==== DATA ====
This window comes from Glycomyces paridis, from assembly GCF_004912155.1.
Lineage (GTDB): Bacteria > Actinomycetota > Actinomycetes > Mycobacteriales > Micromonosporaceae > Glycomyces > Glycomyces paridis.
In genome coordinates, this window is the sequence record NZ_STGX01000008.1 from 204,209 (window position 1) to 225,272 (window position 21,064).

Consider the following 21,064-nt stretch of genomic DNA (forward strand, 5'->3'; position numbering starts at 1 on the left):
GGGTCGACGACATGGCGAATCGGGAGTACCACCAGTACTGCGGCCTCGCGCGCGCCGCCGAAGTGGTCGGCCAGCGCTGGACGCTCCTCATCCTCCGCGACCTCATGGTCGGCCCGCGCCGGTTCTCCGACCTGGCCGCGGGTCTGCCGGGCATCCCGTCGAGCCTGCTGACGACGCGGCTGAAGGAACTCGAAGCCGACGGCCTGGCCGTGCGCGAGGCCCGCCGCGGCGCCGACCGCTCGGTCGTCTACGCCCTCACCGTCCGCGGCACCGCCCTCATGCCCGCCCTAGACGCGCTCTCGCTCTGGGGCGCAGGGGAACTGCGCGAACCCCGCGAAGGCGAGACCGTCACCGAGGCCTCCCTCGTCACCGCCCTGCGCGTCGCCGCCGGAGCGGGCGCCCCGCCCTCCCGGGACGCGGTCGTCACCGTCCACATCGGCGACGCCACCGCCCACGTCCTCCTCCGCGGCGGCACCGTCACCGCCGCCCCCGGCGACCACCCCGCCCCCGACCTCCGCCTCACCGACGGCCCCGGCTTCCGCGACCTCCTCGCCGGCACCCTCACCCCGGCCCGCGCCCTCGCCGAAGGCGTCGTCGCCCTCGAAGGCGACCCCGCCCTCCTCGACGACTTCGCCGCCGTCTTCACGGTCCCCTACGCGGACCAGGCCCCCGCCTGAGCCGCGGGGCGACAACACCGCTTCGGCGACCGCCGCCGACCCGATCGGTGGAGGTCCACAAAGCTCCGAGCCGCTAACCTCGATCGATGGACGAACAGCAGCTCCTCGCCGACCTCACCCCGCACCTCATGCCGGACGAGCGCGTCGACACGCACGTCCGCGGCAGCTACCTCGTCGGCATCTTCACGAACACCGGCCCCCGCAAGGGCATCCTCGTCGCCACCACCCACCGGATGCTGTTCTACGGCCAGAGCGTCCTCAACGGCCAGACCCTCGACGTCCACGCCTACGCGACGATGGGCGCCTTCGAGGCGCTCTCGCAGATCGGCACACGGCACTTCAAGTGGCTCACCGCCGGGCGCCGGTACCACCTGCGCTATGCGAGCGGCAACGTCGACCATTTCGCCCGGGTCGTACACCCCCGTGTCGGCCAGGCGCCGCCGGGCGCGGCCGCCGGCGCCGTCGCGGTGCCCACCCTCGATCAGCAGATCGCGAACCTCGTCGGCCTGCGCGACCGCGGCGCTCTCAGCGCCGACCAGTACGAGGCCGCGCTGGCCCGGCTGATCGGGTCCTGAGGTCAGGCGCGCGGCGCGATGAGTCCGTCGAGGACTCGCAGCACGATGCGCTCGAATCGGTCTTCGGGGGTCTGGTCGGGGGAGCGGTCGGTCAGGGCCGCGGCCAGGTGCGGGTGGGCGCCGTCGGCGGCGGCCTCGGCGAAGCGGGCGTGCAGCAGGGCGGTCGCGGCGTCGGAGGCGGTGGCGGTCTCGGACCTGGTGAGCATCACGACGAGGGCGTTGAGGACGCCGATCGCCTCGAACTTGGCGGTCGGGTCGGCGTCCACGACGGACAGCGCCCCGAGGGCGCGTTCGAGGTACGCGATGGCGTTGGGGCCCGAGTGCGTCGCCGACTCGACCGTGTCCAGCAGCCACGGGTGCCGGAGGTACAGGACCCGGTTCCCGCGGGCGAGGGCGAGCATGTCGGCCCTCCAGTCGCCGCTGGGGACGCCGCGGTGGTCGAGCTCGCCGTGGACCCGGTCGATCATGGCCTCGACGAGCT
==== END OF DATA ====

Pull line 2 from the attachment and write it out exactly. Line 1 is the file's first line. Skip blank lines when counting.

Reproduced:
Lineage (GTDB): Bacteria > Actinomycetota > Actinomycetes > Mycobacteriales > Micromonosporaceae > Glycomyces > Glycomyces paridis.